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Dalberto Michel, Beethoven, 4th Piano Concerto

Sequence published on 12/10/21
Composer : Ludwig van Beethoven
Year of composition : 1806
Artistic period : 19th century
Musical category : Concerto
Academy : Academy Oct 25 - Nov 1, 2020
Master(s) : Michel Dalberto
Student : Virgile Roche
Instrument(s) played :

"I like the idea of mixing something classical because this concerto is very classical, the style is very classical. However, mixing it with something much more modern [the cadenza], and I don't want to say shocking, but a little I know…" Michel Dalberto

About the Piano class of Ludwig van Beethoven's work on the 4th_Piano_Concerto op. 58

Master class de Piano, Ludwig van Beethoven | Concerto_Pour_Piano_n°4 op. 58

"In this class, the master and the student continue to work on Ludwig van Beethoven's Concerto No. 4 for piano and orchestra, more or less in the middle of the first movement. Michel Dalberto makes some indications related to the tempo, highlighting that it's “more easy to conduct from the keyboard rather than to have a conductor, because Beethoven gives very clear instructions for the orchestra; but for the conductor, it's not as clear...""
Then, the master makes some corrections to the dynamics, and suggests the student study the second cadenza, to keep the options open. The master says, ""you should decide which one you will play, according to what you feel.""  In this sense, Michel Dalberto reflects on how sometimes it is very interesting to play more modern cadenzas, for classical concerts.
"

Later, the master and the student work together on several details such as dynamics, phrasing, tempo, etc.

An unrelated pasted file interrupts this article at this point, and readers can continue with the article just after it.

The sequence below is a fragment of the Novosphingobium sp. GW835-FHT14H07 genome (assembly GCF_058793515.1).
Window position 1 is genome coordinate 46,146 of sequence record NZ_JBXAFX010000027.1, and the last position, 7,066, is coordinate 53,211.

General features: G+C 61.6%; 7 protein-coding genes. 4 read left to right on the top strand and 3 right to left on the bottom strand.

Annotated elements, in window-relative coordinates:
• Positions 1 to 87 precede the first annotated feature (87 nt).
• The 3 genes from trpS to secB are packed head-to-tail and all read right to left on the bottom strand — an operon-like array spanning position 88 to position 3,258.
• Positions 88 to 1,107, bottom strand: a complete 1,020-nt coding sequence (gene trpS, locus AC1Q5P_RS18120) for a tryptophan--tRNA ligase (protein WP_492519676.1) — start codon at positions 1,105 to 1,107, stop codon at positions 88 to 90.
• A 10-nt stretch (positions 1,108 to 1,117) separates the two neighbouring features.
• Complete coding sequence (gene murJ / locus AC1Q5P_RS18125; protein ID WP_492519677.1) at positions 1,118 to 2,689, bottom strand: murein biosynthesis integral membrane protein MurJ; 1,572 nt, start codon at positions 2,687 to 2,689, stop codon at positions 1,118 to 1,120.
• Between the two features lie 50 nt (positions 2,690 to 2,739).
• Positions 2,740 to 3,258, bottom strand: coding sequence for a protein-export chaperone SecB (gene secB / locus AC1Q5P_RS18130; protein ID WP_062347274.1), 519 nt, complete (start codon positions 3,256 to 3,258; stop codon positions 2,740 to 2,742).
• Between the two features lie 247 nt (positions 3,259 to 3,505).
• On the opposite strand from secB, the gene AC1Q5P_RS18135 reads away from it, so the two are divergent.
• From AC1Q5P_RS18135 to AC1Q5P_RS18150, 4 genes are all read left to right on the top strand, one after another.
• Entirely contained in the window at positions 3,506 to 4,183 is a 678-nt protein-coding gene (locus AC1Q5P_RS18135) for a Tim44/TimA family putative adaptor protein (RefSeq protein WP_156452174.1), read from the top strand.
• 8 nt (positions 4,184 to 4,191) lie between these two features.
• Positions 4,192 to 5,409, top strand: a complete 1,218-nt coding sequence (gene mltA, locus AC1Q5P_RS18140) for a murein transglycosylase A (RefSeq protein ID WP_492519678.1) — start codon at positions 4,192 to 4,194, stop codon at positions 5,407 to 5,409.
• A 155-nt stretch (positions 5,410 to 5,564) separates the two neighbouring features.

What we learn in this Piano Master class

-Sometimes, it´s interesting to play modern cadenzas in classical concertos

About Ludwig van Beethoven work

"It was first played by Beethoven himself in 1807, in a private performance. The public premiere was in 1808, again with the composer as the soloist, as part of an extense program, which included the premieres of the Choral Fantasia, the Fifth Symphony, and the Sixth Symphony. The piece was long neglected after this, until it was revived by Felix Mendelssohn in 1836. Most unusually, the concerto begins with solo piano, with the opening phrase then answered by the orchestra. The rest of the movement is in the standard first-movement form, but the start signals that the relationship between soloist and orchestra will be unusually close. The second movement takes up this idea, with angry unison outbursts from the orchestra answered by gentle chords in the piano, with soft pedal (the first time Beethoven had indicated this). Gradually, the anger of the orchestra is placated, and the movement ends peacefully. "
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